After The Uprising: Six Views On What's Changed In Five Years
On this special edition of Midday, six reflections on the April 27, 2015 Uprising, and how the community at the epicenter of that unrest - Sandtown-Winchester - has fared since a 25-year old black man named Freddie Gray died from injuries he sustained while in police custody. At the heart of the protests and the rioting that erupted after Gray's funeral: anger and frustration with a system steeped in racism, inequity and apathy; and a police force that operated with seeming impunity...
We begin with a focus on how community-police relations have evolved since 2015: Tom talks with Ashiah Parker, chief executive officer of the Sandtown-based community development group, No Boundaries Coalition. Ms. Parker is also a member of the Maryland Commission to Restore Trust in Policing, a State commission formed to examine the culture of corruption that allowed the Gun Trace Task Force criminal enterprise to thrive for years. Tom also speaks with Sean Yoes, Baltimore Editor of the Afro American Newspaper and author of the book, Baltimore After Freddie Gray: Real Stories from One of America’s Great Imperiled Cities.
Then, a focus on the rich cultural and commercial history of West Baltimore’s Pennsylvania Avenue corridor, which runs from Penn North, the epicenter of the 2015 unrest, down to MLK Jr Blvd, skirting Sandtown and Uptown along the way. Tom's guests are Brion Gill, the executive director of the new Pennsylvania Avenue Black Arts and Entertainment District; and Jim Hamlin, a community native and founding proprietor of The Avenue Bakery on Pennsylvania Avenue.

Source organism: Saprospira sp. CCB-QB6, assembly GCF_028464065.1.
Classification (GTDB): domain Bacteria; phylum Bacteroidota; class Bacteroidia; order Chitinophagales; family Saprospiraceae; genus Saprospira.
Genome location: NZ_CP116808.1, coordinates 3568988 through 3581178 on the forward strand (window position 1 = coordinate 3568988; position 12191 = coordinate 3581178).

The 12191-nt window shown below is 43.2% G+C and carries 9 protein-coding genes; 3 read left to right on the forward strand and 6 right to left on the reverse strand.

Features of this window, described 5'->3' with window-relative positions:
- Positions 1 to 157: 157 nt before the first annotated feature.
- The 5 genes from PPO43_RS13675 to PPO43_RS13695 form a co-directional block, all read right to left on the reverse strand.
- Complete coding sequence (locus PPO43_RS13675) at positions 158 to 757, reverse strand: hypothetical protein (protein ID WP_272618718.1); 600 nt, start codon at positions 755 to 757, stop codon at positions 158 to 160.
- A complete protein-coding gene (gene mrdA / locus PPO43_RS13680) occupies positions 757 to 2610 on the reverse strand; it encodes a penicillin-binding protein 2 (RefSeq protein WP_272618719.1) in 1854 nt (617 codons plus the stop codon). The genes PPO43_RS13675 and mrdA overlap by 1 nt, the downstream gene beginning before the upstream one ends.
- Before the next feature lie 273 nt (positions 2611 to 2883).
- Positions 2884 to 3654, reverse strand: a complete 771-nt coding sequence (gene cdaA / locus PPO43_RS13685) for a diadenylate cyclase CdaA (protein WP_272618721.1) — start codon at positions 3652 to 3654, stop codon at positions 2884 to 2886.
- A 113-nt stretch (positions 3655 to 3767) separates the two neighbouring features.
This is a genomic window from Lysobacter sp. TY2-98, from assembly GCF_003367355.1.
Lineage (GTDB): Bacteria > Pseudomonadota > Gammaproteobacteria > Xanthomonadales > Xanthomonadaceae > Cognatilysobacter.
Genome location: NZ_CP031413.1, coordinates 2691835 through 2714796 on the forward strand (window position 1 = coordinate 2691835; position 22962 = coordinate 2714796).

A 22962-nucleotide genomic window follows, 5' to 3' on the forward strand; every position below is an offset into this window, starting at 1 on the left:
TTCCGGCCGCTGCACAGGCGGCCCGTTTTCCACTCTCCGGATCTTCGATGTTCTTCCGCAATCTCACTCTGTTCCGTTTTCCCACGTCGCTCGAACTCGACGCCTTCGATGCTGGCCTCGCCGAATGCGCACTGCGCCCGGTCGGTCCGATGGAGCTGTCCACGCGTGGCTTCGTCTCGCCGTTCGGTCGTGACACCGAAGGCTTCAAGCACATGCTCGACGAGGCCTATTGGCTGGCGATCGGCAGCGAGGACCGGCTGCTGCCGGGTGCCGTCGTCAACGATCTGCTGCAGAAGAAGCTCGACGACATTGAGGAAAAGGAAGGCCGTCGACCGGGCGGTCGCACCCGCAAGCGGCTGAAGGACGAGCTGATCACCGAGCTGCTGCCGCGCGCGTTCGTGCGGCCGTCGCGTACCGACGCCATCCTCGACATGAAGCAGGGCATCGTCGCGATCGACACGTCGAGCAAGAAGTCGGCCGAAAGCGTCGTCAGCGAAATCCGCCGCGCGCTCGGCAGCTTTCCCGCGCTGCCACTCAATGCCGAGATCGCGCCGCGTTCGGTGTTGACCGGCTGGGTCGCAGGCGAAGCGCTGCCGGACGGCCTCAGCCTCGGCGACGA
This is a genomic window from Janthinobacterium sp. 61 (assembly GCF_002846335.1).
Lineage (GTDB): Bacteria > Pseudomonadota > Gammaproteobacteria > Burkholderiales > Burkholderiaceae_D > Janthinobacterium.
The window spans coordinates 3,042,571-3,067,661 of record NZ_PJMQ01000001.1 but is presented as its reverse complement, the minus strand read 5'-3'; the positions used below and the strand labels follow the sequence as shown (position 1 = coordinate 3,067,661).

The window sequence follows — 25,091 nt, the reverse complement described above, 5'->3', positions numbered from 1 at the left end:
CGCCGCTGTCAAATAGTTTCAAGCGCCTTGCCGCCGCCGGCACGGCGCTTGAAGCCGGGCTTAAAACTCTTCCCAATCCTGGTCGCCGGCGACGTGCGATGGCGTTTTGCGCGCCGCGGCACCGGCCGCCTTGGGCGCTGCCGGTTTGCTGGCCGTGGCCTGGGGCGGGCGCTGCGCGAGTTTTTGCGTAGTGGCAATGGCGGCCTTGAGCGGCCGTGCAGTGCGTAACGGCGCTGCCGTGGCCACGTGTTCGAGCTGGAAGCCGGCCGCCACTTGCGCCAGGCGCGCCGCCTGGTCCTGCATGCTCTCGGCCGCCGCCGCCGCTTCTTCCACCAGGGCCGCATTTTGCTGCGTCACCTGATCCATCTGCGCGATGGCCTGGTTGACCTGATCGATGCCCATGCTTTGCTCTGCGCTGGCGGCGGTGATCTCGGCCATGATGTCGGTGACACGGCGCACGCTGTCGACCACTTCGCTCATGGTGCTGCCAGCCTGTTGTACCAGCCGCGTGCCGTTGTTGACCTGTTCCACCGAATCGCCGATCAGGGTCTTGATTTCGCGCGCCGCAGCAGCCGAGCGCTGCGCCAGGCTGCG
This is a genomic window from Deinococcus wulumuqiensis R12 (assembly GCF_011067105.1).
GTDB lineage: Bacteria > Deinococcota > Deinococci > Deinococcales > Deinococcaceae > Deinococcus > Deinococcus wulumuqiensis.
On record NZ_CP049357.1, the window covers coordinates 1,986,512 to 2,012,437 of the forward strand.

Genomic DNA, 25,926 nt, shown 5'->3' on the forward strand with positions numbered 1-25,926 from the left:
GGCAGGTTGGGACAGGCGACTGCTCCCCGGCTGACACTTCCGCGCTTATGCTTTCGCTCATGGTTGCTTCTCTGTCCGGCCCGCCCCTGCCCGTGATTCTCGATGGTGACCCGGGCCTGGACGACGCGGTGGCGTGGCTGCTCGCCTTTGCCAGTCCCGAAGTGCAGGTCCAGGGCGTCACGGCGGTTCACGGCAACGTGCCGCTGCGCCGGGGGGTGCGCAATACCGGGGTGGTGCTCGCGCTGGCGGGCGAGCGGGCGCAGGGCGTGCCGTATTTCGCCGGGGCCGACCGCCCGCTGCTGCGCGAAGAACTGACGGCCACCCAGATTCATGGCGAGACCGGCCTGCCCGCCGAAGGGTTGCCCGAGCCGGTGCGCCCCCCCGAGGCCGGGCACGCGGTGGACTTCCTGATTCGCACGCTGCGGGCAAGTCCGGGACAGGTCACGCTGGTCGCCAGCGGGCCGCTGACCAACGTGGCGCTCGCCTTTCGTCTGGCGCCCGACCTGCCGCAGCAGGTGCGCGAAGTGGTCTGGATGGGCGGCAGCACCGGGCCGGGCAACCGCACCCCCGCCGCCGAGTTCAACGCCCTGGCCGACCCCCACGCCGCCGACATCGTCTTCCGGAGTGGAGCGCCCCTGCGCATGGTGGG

In the final segment, two more perspectives from an innovative community development group that’s been working for more than two decades to move Sandtown forward. Tom talks with Todd Marcus, community activist, jazz musician and executive director of the non-profit Intersection of Change, and with Daria Baylis, coordinator for IOC’s Jubilee Arts training and cultural programs, which have engaged tens of thousands of West Baltimore teens and adults over the years.
Special Election Notice - 7th Congressional District
If you are a voter in the 7th Congressional District, you can request an absentee ballot for the special elections. Find updated voting site information in this BOE press release.
You can find your congressional district information here. Note: The special general election for the 7th Congressional District will be conducted by mail. This means that we will mail you a ballot. There is nothing you need to do to get a ballot unless you need to update your address or want to receive your ballot via email. Please use this system to update your address or ask that your ballot be emailed.
(SOURCE: MD STATE BOARD OF ELECTIONS)